Today, the U.S. Senate Foreign Relations Subcommittee on African Affairs heard further testimony on possible strategic responses to the political and economic challenges in Zimbabwe. This testimony forms part of ongoing efforts in the Obama administration to build a cohesive strategic approach to Zimbabwe, which appropriately balances the need to support the fragile coalition government with the need to reprimand undemocratic influences.
The questions is: why doesn't South Africa have a cohesive policy framework on Zimbabwe? Why is each diplomatic action with Zimbabwe incremental, rather than forming part of a larger strategic, diplomatic effort? And why is South Africa's Parliament not actively debating what this strategy should be?
Indeed, the attitude of the US Senate stands in stark contrast to the South African government, which has no formal policy on Zimbabwe and hides behind the mask of silent diplomacy. Behind all the talk, there is no substance and that is to Zimbabwe's detriment and to the detriment of the South Africa's international standing.
The Democratic Alliance (DA) has already called for a parliamentary debate on Zimbabwe. Our request sits on the Order Paper, but is yet to be granted.
The problem is that, without targeting objectives and building a strategy to achieve those objectives, our diplomatic efforts in Zimbabwe will continue to be indecisive and ineffective. For instance, months ago I wrote to the President in my capacity as a representative on the SADC Parliamentary Forum, urging him to ensure that the ruling of a SADC tribunal on the return of seized farms be respected by the Zimbabwean administration. The President made no such interventions and the main respondent's farm was subsequently burned to the ground.
What is the point of a diplomatic effort if it so lacking in coherence and direction that it cannot even induce a bare minimum respect for crucial regional resolutions?
South Africa does not have a credible foreign policy on Zimbabwe because:
- We have not consistently applied diplomatic pressure on Zanu-PF to live up to the Global Political Agreement (GPA);
- We have not applied quiet but firm pressure via intelligence and defence on those around Mugabe to exit and not be spoilers;
- We have not invested in the unity government to get basic services restarted - without which the whole GPA deal is dead; and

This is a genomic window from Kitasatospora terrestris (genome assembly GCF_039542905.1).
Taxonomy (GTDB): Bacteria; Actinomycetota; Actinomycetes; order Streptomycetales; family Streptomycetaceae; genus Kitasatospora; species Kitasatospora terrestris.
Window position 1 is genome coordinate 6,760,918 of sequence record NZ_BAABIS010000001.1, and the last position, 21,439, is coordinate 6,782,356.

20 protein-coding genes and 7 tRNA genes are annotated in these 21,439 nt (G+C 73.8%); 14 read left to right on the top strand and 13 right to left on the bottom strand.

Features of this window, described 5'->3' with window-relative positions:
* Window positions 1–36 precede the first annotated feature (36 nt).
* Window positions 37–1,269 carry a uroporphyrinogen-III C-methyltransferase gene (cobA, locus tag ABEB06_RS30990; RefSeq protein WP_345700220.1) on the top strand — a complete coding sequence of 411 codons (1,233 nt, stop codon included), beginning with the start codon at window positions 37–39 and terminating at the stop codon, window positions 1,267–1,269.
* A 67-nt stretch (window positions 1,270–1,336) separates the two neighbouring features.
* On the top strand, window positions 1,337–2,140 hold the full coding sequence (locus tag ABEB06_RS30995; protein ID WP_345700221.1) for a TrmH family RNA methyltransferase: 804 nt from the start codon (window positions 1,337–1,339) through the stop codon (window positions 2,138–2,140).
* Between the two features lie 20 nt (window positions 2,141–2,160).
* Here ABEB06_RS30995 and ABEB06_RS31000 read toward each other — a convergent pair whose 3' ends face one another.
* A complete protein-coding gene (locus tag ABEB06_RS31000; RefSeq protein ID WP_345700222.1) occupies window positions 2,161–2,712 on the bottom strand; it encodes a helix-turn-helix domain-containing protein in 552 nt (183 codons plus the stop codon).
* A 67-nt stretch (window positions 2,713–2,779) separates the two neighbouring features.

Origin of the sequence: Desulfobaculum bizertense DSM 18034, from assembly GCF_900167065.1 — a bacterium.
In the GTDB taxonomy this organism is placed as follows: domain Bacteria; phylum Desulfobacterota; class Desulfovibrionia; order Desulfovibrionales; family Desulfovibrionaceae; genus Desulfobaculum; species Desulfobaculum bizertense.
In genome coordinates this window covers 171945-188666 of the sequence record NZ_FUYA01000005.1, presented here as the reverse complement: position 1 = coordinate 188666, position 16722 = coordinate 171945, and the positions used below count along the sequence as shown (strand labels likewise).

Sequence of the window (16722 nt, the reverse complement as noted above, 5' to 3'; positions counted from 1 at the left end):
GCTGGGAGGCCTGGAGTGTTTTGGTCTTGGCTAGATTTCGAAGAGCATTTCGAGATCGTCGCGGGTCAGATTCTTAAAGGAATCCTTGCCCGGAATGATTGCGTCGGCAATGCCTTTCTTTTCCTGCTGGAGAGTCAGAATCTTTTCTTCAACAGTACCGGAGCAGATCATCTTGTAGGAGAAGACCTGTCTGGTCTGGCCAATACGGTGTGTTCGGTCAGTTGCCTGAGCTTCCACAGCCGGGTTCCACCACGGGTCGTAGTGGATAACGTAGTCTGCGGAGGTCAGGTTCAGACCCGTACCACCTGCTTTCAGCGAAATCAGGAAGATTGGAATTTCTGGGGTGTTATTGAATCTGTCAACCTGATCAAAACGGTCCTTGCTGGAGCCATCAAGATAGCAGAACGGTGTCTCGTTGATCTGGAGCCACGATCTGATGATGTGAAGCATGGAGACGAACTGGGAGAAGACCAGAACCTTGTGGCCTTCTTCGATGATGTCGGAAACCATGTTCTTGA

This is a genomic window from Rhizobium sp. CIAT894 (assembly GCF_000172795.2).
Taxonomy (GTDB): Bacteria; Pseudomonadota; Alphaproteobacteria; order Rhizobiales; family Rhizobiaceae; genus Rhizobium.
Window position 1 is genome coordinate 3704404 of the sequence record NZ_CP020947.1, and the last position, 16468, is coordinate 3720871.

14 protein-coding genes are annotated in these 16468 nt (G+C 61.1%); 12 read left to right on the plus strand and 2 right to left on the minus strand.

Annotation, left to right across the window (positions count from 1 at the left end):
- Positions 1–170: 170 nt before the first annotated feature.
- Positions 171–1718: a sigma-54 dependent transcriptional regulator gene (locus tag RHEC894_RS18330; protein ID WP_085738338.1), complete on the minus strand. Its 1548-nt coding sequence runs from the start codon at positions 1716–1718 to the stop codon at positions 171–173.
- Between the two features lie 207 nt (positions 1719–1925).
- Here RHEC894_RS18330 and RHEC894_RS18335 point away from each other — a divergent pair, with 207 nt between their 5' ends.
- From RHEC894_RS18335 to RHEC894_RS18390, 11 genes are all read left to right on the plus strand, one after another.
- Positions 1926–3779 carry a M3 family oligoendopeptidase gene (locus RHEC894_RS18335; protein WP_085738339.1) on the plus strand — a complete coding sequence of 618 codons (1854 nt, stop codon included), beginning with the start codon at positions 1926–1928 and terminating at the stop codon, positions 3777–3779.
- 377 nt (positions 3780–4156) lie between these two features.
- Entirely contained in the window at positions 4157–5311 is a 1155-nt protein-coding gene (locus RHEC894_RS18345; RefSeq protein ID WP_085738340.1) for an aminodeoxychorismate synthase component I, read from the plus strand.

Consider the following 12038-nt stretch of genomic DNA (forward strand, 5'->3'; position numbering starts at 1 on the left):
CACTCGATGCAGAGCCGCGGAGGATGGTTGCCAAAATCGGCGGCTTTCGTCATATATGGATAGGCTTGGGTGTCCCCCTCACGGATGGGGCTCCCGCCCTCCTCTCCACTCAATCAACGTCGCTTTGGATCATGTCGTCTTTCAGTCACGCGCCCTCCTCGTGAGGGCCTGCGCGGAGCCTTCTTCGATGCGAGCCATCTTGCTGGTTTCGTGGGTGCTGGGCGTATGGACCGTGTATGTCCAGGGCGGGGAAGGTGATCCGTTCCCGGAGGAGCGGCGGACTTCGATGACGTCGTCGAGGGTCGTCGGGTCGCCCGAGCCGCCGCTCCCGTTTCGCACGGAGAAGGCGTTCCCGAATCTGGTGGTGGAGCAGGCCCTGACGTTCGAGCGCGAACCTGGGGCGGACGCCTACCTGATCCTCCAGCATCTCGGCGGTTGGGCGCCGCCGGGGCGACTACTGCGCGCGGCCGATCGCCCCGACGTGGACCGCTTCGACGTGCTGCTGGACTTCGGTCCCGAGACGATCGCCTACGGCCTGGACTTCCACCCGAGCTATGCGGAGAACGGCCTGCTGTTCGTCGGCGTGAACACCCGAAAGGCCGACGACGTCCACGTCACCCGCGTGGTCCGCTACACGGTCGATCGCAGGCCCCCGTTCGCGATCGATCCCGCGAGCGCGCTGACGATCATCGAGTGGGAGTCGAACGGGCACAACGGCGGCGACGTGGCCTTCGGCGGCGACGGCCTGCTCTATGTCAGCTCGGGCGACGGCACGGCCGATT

- We have not provided real assistance in helping the Government of Zimbabwe to normalise relations with the rest of the world, especially the IMF and World Bank.
The Democratic Alliance asks whether we really support the GPA and see that as the way forward, or do we provide a cover to keep Zanu-PF in place and weaken the MDC until internal succession can be arranged? All this confirms the importance of having a parliamentary debate on Zimbabwe.
Notably, in today's session in the U.S. Senate's Foreign Relations Subcommittee on African Affairs, South Africa came in for strong criticism for its wayward strategy on Zimbabwe. Todd J. Moss, a senior research fellow at the Center for Global Development, labelled South Africa's contribution to enforcing the coalition and providing adequate support as "not...sufficient to the task".
The DA would like to call once again for the formulation, in Parliament, of a coherent strategic framework for Zimbabwe, beginning with a debate on the floor of the National Assembly.
It is only by taking this action - shifting away from ad hoc diplomatic engagement, and towards a diplomatic model premised on the identification of, and engagement on, key priorities and objectives, that we can achieve a working democracy in Zimbabwe, based on human rights and the rule of law.
Statement issued by Wilmot James, MP, Democratic Alliance representative on the SADC parliamentary forum, September 30 2009
Click here to sign up to receive our free daily headline email newsletter